Jim and Katie Matykowski dreamed of retiring to Wisconsin’s northwoods.

They bought their own slice of heaven north of Crivitz in the early 1990s. As absentee landowners from the Milwaukee area, they began actively managing their forest when some disease and forest health issues made it necessary to update the Forest Crop Law plan for the property.

Since then, they have become members of the Wisconsin Woodland Owners Association Phoenix Falls Chapter and advocate for active forest management.

“A lot of people don’t want to do anything,” Jim said. “Uninformed landowners are often resistant to cutting trees. But if you cut according to a good plan, you are helping your woods.”

In 2016, Jeff Maroszek, a district conservationist with the Wisconsin Natural Resources Conservation Service, spoke at a local WWOA meeting to highlight financial assistance options for forestland owners through the USDA NRCS.

Maroszek discussed the Regional Conservation Partnership Program initiative sponsored by the American Bird Conservancy. The initiative focused on creating habitat for the golden-winged warbler, a species with one of the steepest population declines of all songbirds.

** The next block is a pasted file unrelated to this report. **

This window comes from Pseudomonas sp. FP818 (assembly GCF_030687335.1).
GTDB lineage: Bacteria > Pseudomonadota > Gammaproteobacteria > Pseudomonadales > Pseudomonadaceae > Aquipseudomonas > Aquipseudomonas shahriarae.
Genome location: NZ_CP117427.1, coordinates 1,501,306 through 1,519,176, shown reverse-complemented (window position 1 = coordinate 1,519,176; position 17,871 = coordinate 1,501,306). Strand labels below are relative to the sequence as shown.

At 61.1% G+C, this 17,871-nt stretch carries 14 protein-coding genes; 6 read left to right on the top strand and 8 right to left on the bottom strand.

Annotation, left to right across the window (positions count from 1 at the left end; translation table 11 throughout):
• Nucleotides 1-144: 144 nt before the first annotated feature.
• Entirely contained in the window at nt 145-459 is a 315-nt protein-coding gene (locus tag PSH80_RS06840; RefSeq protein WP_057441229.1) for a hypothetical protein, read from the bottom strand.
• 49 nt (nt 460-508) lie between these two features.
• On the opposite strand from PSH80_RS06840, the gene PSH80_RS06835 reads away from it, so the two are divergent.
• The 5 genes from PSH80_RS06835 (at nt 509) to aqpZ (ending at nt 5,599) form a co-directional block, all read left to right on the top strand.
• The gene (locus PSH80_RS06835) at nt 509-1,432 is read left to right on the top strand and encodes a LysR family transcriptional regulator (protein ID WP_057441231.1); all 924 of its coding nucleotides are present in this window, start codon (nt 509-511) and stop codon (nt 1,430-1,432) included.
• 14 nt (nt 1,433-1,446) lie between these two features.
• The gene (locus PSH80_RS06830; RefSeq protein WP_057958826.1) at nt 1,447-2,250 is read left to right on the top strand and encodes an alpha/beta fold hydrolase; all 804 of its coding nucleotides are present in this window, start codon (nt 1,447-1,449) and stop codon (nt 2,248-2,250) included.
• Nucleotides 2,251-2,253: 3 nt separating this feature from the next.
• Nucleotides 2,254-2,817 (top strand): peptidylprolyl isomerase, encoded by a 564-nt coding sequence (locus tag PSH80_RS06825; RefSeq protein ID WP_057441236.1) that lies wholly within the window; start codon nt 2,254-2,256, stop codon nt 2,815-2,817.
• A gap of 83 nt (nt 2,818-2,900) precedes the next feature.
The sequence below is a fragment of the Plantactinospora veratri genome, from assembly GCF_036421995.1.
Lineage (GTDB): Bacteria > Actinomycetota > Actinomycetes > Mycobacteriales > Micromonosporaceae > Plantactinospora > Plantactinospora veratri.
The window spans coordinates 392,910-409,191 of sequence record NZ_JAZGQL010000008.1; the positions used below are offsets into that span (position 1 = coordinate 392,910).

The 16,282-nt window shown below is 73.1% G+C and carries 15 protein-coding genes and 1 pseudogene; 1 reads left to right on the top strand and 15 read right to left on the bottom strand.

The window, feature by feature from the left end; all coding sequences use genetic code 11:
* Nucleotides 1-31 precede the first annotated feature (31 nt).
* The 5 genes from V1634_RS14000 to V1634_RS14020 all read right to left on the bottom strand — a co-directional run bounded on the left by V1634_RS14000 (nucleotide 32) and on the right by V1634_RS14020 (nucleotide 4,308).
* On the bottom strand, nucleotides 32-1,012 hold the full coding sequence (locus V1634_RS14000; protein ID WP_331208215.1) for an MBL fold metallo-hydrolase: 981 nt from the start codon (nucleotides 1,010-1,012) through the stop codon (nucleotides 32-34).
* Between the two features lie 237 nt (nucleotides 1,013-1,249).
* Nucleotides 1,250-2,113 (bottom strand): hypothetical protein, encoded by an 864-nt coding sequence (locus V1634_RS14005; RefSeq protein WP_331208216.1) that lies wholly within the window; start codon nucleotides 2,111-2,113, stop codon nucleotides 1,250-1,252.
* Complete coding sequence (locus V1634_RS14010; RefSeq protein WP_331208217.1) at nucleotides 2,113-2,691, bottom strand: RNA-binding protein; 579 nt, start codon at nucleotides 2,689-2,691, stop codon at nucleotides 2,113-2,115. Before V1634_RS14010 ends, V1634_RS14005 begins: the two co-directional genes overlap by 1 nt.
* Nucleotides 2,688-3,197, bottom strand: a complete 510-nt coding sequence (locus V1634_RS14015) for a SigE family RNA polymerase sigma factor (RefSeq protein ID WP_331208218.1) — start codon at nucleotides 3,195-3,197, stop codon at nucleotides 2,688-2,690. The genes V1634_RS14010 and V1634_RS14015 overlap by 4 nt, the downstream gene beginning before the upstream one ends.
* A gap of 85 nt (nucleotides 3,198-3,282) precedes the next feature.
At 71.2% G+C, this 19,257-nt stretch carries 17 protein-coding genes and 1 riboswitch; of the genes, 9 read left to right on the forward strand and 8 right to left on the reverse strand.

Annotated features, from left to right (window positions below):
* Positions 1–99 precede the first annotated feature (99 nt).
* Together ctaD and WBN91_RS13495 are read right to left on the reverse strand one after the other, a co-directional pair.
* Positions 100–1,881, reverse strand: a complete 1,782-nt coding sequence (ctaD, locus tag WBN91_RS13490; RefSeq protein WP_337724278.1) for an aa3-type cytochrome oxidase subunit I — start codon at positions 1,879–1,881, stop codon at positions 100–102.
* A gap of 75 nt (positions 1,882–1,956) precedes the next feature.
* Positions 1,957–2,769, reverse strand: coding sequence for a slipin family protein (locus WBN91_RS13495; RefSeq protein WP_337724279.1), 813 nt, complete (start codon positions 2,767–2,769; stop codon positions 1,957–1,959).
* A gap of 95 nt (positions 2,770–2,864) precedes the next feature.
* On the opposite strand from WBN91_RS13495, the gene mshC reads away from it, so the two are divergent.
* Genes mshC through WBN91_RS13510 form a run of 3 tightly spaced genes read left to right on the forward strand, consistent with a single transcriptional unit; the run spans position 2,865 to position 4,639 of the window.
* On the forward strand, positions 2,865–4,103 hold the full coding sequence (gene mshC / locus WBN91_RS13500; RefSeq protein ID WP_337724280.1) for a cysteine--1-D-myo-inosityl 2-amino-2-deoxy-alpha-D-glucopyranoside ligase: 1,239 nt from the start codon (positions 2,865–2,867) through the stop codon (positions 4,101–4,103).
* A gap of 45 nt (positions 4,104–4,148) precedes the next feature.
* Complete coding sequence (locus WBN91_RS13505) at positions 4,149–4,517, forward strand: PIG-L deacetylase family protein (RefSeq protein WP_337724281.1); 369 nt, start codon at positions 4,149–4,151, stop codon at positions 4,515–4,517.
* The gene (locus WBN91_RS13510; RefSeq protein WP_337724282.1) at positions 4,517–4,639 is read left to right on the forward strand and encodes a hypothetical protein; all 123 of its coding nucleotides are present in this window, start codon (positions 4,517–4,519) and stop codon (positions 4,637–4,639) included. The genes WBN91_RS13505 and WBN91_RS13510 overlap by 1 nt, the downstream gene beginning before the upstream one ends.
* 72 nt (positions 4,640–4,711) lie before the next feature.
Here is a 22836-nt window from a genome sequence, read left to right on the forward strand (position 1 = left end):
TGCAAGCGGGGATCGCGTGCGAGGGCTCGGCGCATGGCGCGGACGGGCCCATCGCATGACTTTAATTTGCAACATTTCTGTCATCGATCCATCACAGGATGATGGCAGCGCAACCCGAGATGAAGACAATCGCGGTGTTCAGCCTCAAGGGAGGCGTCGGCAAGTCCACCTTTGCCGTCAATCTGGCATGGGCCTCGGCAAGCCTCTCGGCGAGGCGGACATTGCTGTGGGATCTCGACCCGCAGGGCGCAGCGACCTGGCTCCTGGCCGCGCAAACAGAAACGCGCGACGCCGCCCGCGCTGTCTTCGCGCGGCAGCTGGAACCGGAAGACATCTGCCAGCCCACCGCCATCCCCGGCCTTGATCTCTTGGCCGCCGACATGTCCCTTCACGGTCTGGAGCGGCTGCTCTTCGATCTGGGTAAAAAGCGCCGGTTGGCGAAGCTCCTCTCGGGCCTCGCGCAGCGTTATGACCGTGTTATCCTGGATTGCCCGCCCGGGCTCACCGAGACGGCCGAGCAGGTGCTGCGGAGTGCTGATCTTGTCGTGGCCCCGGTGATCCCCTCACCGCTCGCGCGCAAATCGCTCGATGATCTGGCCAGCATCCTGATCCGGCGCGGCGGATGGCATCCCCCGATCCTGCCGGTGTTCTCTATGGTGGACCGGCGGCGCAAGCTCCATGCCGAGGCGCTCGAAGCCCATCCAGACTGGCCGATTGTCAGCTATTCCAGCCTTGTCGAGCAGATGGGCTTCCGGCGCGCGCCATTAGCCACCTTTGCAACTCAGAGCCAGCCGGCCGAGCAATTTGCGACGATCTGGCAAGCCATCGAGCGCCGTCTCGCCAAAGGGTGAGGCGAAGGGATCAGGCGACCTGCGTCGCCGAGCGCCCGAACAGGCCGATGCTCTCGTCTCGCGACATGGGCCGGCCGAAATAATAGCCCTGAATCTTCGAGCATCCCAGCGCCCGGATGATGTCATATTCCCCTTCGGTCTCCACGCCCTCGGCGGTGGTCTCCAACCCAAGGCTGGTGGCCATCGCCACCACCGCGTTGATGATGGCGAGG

In 2017, the Matykowskis received support through the RCPP to create early successional habitat on unproductive land by shearing 5 acres of mature tag alder.

“The new growth is renewing the forest — lots of birds,” Katie said. “We are pleased with what the shearing has done for our property. Before, it seemed kind of like a wasteland. Now, we see more wildlife activity of all kinds. It’s a feel-good thing.”

Added Maroszek, “It is refreshing to work with forest landowners that are willing to really manage their land. Seeing the increased songbird populations is truly a sign that we are doing the right thing.”

Jim and Katie intend to continue actively managing their forestland, including harvesting commercially merchantable timber. They also would like to continue managing the remaining mature tag alder present on the property.

Through a partnership with the Wisconsin Department of Natural Resources and the Ruffed Grouse Society, NRCS hired Dan Hoff, a forest habitat specialist based out of the Lena USDA Service Center, to work on those types of projects. The additional staff will help increase the likelihood that the program’s success will continue and more acres can be treated.

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